There was also a very thriving Black news and magazine ecosystem that also kind of faded after that time period, that had to do with the industry’s woes and digitalization and all of that, in a totally separate way. But it just combined to lessen the “for us, by us” aspect of Black media, all around.
I think that’s changing now. I think the Trump years and what happened in 2020 after George Floyd, was a wake-up call and a series of wake-up calls that Black people just always get, that the progress isn’t quite the progress that it seemed. And the things that were created because we needed them, 20 years ago or 30 years ago, or 50 years ago, or 200 years ago, in the case of Black newspapers, we actually still need them. And we need to revive them.
Do you think that the community writ large feels that? To me, that is one of the more challenging aspects of all media right now. You can point to historical media formats and media products and say, “We used to do this. This is a thing that used to exist for a long time and it was wiped out by a whole range of forces.” And particularly with younger audiences, that has no resonance for them. They’re just like, “Well, but I live in this TikTok world. I’m very sorry that investigative magazine journalism used to happen at a larger scale, but I’m doing tea accounts on TikTok.” How do you bridge that gap?
I think you can bridge it by just not trying to do it the same way. We’re not trying to do Black newspapers the exact same way that they always were. I think not being snobby about the way people receive information is a really important way forward here, and I also think being really realistic about the way people receive information.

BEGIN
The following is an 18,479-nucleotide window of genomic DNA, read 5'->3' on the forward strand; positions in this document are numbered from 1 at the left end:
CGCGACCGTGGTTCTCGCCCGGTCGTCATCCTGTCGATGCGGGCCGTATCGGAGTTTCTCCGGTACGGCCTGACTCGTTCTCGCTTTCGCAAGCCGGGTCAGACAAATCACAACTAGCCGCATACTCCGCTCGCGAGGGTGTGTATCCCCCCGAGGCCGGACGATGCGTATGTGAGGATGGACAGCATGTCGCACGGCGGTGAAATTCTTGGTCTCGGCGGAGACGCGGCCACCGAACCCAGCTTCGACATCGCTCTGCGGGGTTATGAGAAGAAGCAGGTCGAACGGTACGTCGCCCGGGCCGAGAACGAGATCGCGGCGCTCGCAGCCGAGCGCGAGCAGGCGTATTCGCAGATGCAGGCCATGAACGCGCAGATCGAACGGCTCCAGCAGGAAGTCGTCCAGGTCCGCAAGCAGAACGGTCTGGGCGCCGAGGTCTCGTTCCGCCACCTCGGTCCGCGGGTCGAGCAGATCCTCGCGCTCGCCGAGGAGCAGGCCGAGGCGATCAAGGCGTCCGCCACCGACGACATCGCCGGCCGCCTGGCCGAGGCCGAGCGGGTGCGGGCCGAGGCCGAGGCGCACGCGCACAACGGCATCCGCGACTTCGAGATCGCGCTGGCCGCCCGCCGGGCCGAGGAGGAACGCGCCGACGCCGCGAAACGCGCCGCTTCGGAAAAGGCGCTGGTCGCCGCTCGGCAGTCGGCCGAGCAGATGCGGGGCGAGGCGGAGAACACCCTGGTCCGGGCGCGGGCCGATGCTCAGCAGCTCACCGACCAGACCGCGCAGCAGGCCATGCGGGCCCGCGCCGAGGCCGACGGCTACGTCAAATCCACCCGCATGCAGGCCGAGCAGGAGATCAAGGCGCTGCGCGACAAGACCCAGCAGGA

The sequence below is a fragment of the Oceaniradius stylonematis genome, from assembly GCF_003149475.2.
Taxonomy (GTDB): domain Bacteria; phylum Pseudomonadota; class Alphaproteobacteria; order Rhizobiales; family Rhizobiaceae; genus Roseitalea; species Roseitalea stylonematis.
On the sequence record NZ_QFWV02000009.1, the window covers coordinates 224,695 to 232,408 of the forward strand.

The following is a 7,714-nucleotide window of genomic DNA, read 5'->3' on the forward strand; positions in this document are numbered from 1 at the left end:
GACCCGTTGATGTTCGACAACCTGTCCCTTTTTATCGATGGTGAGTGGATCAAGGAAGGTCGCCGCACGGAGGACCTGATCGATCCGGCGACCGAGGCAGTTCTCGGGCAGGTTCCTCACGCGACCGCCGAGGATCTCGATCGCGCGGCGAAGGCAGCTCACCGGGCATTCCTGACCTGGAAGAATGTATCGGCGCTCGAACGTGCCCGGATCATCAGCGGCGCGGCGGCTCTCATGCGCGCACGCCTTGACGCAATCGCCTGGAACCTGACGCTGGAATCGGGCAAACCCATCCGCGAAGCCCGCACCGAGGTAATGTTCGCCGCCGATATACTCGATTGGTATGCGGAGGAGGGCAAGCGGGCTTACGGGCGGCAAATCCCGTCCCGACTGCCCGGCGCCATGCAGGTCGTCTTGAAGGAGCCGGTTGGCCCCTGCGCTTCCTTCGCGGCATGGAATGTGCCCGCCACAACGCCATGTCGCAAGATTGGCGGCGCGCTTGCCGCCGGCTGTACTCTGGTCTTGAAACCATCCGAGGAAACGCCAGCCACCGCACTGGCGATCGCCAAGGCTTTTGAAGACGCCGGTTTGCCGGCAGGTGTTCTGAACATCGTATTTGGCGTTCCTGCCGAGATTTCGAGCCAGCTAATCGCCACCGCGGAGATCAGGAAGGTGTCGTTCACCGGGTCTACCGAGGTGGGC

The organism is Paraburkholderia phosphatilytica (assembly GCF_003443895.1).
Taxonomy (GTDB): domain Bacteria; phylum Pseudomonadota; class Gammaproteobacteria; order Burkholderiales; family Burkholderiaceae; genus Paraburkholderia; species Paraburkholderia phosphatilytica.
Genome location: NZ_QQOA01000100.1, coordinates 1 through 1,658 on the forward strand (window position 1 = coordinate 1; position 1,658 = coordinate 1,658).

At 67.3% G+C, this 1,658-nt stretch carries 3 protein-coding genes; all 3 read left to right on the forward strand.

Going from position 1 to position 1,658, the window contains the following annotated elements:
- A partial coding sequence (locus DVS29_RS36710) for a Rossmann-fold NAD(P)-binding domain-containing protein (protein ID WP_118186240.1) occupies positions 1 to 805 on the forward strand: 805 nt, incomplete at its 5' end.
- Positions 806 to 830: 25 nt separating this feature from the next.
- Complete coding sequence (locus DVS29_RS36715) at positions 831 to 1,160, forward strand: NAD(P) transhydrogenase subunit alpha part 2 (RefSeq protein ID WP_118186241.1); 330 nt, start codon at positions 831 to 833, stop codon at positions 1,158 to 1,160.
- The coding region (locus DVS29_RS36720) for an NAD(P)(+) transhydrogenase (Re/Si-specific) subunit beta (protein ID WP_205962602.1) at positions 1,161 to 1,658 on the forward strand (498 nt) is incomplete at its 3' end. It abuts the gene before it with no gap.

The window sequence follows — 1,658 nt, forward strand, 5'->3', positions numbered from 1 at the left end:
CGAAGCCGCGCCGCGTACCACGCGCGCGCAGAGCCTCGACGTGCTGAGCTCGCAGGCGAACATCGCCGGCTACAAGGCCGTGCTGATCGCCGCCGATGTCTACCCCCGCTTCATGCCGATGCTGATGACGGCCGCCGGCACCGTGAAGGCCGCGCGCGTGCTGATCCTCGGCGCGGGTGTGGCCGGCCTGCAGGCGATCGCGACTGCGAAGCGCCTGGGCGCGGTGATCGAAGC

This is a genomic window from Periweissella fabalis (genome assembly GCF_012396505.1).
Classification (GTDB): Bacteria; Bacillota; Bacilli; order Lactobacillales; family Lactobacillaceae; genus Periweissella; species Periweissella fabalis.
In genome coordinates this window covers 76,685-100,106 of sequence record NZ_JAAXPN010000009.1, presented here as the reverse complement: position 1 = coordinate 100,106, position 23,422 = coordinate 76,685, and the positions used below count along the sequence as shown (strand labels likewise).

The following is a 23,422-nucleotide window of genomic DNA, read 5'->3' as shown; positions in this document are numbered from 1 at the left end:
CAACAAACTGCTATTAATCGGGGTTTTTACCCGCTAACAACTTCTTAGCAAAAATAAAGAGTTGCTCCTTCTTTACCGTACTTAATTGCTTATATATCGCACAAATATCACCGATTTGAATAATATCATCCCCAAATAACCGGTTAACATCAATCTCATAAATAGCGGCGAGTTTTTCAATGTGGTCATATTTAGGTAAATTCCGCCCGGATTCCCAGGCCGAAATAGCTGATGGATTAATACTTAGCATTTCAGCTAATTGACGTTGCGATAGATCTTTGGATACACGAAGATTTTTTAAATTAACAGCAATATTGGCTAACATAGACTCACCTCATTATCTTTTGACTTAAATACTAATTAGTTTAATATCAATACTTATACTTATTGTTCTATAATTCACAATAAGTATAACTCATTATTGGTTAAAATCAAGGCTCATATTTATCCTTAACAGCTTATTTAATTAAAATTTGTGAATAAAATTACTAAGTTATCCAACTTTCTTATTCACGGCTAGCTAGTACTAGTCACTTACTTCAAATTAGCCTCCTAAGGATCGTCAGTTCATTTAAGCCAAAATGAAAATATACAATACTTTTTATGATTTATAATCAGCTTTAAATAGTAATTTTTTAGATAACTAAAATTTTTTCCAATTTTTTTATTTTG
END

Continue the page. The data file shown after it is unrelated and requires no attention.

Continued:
Are these kids on TikTok ever going to pay for a newspaper subscription? I don’t think they are. And so, what’s going to be the future of that model? We should really think about that. We should think about the way that we are adapting to how folks are changing and how they’re consuming their media and how they’re getting their news — and not waiting until it’s too late.
Yeah. Well, Lauren, this has been a great conversation. I could honestly talk to you for a full other hour, I think there’s a lot more to talk about. But it’s only been a week, so I think you should probably come back after you’ve had a little more time actually running this thing.
I’d be happy to.
All right, Lauren. Thanks so much.
Decoder with Nilay Patel /
A podcast from The Verge about big ideas and other problems.